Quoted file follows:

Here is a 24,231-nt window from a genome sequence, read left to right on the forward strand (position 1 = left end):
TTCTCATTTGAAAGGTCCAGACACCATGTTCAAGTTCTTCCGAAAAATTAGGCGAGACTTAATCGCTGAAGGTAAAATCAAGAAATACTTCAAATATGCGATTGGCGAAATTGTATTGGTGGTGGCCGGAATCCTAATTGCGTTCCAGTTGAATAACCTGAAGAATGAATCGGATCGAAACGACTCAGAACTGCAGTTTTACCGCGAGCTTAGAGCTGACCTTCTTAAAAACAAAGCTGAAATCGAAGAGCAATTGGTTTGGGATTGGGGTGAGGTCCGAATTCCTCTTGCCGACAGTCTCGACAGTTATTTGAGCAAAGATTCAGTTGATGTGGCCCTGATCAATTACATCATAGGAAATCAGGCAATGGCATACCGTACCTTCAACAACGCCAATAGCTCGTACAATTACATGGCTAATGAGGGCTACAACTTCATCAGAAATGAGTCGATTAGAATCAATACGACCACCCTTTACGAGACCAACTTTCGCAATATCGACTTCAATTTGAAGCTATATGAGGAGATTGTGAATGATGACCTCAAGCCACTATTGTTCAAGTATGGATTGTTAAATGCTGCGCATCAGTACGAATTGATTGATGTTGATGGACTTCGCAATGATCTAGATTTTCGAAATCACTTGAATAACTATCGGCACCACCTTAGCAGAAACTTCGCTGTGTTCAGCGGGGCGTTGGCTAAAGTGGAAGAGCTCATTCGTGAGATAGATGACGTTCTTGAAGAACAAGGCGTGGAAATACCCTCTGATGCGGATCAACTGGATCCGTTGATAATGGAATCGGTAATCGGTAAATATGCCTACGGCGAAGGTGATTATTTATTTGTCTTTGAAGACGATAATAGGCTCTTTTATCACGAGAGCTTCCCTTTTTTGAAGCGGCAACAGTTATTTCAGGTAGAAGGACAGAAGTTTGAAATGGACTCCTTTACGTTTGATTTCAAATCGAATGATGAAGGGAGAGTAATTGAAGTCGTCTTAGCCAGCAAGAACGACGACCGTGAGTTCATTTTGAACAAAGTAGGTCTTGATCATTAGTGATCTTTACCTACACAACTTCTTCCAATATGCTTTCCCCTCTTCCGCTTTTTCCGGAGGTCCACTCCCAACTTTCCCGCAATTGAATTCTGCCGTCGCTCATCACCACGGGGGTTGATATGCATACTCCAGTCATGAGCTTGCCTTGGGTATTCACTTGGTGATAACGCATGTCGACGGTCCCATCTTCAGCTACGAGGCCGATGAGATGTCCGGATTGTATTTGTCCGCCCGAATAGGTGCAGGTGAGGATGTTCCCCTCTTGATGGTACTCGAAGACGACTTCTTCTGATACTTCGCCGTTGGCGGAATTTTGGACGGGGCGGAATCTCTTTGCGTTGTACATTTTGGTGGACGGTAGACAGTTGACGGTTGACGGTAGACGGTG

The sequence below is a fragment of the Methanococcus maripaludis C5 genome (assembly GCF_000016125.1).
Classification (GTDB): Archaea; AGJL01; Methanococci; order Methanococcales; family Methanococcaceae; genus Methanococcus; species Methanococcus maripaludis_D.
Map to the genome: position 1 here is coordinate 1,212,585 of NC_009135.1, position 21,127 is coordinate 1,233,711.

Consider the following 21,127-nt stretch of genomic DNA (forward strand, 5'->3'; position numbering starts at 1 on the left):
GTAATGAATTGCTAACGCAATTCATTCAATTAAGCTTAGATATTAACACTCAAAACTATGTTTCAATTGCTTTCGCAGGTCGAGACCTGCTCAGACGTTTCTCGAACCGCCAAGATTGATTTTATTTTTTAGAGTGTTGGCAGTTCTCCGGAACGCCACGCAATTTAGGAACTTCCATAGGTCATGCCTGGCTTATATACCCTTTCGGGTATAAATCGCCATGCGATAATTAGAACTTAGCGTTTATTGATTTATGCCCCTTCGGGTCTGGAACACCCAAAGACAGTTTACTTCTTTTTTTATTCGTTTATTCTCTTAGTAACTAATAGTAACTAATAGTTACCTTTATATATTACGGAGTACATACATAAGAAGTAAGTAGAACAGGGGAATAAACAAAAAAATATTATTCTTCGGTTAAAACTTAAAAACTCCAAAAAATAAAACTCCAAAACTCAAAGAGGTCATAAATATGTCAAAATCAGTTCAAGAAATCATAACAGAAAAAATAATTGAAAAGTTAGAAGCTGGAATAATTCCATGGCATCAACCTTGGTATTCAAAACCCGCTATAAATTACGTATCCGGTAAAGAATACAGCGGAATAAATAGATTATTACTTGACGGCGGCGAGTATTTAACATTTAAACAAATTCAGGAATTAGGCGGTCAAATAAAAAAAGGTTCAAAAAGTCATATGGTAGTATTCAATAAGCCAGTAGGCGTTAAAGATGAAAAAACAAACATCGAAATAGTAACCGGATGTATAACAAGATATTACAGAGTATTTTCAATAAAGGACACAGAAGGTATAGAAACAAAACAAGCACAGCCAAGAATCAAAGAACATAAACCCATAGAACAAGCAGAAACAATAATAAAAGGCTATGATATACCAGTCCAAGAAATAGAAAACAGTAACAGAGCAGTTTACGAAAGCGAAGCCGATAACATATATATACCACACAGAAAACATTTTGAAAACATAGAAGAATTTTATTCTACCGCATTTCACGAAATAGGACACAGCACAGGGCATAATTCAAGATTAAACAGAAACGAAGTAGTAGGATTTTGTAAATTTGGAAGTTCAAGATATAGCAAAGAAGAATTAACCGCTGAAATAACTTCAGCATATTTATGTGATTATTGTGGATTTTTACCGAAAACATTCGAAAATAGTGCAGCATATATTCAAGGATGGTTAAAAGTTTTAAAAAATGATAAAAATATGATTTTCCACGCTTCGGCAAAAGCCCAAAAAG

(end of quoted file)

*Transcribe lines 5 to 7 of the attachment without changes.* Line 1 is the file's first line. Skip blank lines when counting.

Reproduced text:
Map to the genome: position 1 here is coordinate 1,212,585 of NC_009135.1, position 21,127 is coordinate 1,233,711.

Consider the following 21,127-nt stretch of genomic DNA (forward strand, 5'->3'; position numbering starts at 1 on the left):
GTAATGAATTGCTAACGCAATTCATTCAATTAAGCTTAGATATTAACACTCAAAACTATGTTTCAATTGCTTTCGCAGGTCGAGACCTGCTCAGACGTTTCTCGAACCGCCAAGATTGATTTTATTTTTTAGAGTGTTGGCAGTTCTCCGGAACGCCACGCAATTTAGGAACTTCCATAGGTCATGCCTGGCTTATATACCCTTTCGGGTATAAATCGCCATGCGATAATTAGAACTTAGCGTTTATTGATTTATGCCCCTTCGGGTCTGGAACACCCAAAGACAGTTTACTTCTTTTTTTATTCGTTTATTCTCTTAGTAACTAATAGTAACTAATAGTTACCTTTATATATTACGGAGTACATACATAAGAAGTAAGTAGAACAGGGGAATAAACAAAAAAATATTATTCTTCGGTTAAAACTTAAAAACTCCAAAAAATAAAACTCCAAAACTCAAAGAGGTCATAAATATGTCAAAATCAGTTCAAGAAATCATAACAGAAAAAATAATTGAAAAGTTAGAAGCTGGAATAATTCCATGGCATCAACCTTGGTATTCAAAACCCGCTATAAATTACGTATCCGGTAAAGAATACAGCGGAATAAATAGATTATTACTTGACGGCGGCGAGTATTTAACATTTAAACAAATTCAGGAATTAGGCGGTCAAATAAAAAAAGGTTCAAAAAGTCATATGGTAGTATTCAATAAGCCAGTAGGCGTTAAAGATGAAAAAACAAACATCGAAATAGTAACCGGATGTATAACAAGATATTACAGAGTATTTTCAATAAAGGACACAGAAGGTATAGAAACAAAACAAGCACAGCCAAGAATCAAAGAACATAAACCCATAGAACAAGCAGAAACAATAATAAAAGGCTATGATATACCAGTCCAAGAAATAGAAAACAGTAACAGAGCAGTTTACGAAAGCGAAGCCGATAACATATATATACCACACAGAAAACATTTTGAAAACATAGAAGAATTTTATTCTACCGCATTTCACGAAATAGGACACAGCACAGGGCATAATTCAAGATTAAACAGAAACGAAGTAGTAGGATTTTGTAAATTTGGAAGTTCAAGATATAGCAAAGAAGAATTAACCGCTGAAATAACTTCAGCATATTTATGTGATTATTGTGGATTTTTACCGAAAACATTCGAAAATAGTGCAGCATATATTCAAGGATGGTTAAAAGTTTTAAAAAATGATAAAAATATGATTTTCCACGCTTCGGCAAAAGCCCAAAAAG